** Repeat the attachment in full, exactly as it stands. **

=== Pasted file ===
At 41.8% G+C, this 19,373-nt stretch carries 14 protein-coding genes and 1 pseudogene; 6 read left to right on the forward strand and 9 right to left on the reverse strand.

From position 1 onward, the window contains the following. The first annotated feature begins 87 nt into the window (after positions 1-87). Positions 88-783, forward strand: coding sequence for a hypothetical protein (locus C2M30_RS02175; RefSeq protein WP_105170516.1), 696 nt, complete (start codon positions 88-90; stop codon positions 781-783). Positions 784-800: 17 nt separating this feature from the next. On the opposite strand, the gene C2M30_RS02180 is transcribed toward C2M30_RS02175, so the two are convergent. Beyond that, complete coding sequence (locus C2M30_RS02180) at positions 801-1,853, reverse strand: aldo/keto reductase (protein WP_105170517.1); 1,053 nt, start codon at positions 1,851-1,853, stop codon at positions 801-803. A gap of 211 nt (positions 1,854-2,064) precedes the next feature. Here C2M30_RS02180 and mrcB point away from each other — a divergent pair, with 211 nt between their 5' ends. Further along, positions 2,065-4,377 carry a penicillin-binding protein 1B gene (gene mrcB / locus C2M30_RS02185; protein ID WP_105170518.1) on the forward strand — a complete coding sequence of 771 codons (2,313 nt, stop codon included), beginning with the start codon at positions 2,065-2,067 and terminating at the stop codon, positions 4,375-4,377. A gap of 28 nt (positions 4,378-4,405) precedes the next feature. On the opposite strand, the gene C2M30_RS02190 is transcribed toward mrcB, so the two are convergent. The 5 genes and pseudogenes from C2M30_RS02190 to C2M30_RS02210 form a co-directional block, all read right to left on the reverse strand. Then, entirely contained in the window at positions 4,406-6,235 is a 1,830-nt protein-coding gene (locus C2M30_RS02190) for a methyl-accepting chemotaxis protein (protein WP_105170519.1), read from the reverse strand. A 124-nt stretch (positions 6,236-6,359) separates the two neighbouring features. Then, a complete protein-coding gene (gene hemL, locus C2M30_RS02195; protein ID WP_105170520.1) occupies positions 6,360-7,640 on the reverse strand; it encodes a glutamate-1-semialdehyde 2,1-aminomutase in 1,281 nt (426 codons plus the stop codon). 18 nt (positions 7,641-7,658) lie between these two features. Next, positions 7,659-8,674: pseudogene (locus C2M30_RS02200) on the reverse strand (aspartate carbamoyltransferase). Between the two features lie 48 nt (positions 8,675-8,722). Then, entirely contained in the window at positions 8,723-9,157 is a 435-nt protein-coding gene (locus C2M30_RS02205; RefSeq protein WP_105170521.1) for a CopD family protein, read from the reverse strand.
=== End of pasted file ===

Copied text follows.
At 41.8% G+C, this 19,373-nt stretch carries 14 protein-coding genes and 1 pseudogene; 6 read left to right on the forward strand and 9 right to left on the reverse strand.

From position 1 onward, the window contains the following. The first annotated feature begins 87 nt into the window (after positions 1-87). Positions 88-783, forward strand: coding sequence for a hypothetical protein (locus C2M30_RS02175; RefSeq protein WP_105170516.1), 696 nt, complete (start codon positions 88-90; stop codon positions 781-783). Positions 784-800: 17 nt separating this feature from the next. On the opposite strand, the gene C2M30_RS02180 is transcribed toward C2M30_RS02175, so the two are convergent. Beyond that, complete coding sequence (locus C2M30_RS02180) at positions 801-1,853, reverse strand: aldo/keto reductase (protein WP_105170517.1); 1,053 nt, start codon at positions 1,851-1,853, stop codon at positions 801-803. A gap of 211 nt (positions 1,854-2,064) precedes the next feature. Here C2M30_RS02180 and mrcB point away from each other — a divergent pair, with 211 nt between their 5' ends. Further along, positions 2,065-4,377 carry a penicillin-binding protein 1B gene (gene mrcB / locus C2M30_RS02185; protein ID WP_105170518.1) on the forward strand — a complete coding sequence of 771 codons (2,313 nt, stop codon included), beginning with the start codon at positions 2,065-2,067 and terminating at the stop codon, positions 4,375-4,377. A gap of 28 nt (positions 4,378-4,405) precedes the next feature. On the opposite strand, the gene C2M30_RS02190 is transcribed toward mrcB, so the two are convergent. The 5 genes and pseudogenes from C2M30_RS02190 to C2M30_RS02210 form a co-directional block, all read right to left on the reverse strand. Then, entirely contained in the window at positions 4,406-6,235 is a 1,830-nt protein-coding gene (locus C2M30_RS02190) for a methyl-accepting chemotaxis protein (protein WP_105170519.1), read from the reverse strand. A 124-nt stretch (positions 6,236-6,359) separates the two neighbouring features. Then, a complete protein-coding gene (gene hemL, locus C2M30_RS02195; protein ID WP_105170520.1) occupies positions 6,360-7,640 on the reverse strand; it encodes a glutamate-1-semialdehyde 2,1-aminomutase in 1,281 nt (426 codons plus the stop codon). 18 nt (positions 7,641-7,658) lie between these two features. Next, positions 7,659-8,674: pseudogene (locus C2M30_RS02200) on the reverse strand (aspartate carbamoyltransferase). Between the two features lie 48 nt (positions 8,675-8,722). Then, entirely contained in the window at positions 8,723-9,157 is a 435-nt protein-coding gene (locus C2M30_RS02205; RefSeq protein WP_105170521.1) for a CopD family protein, read from the reverse strand.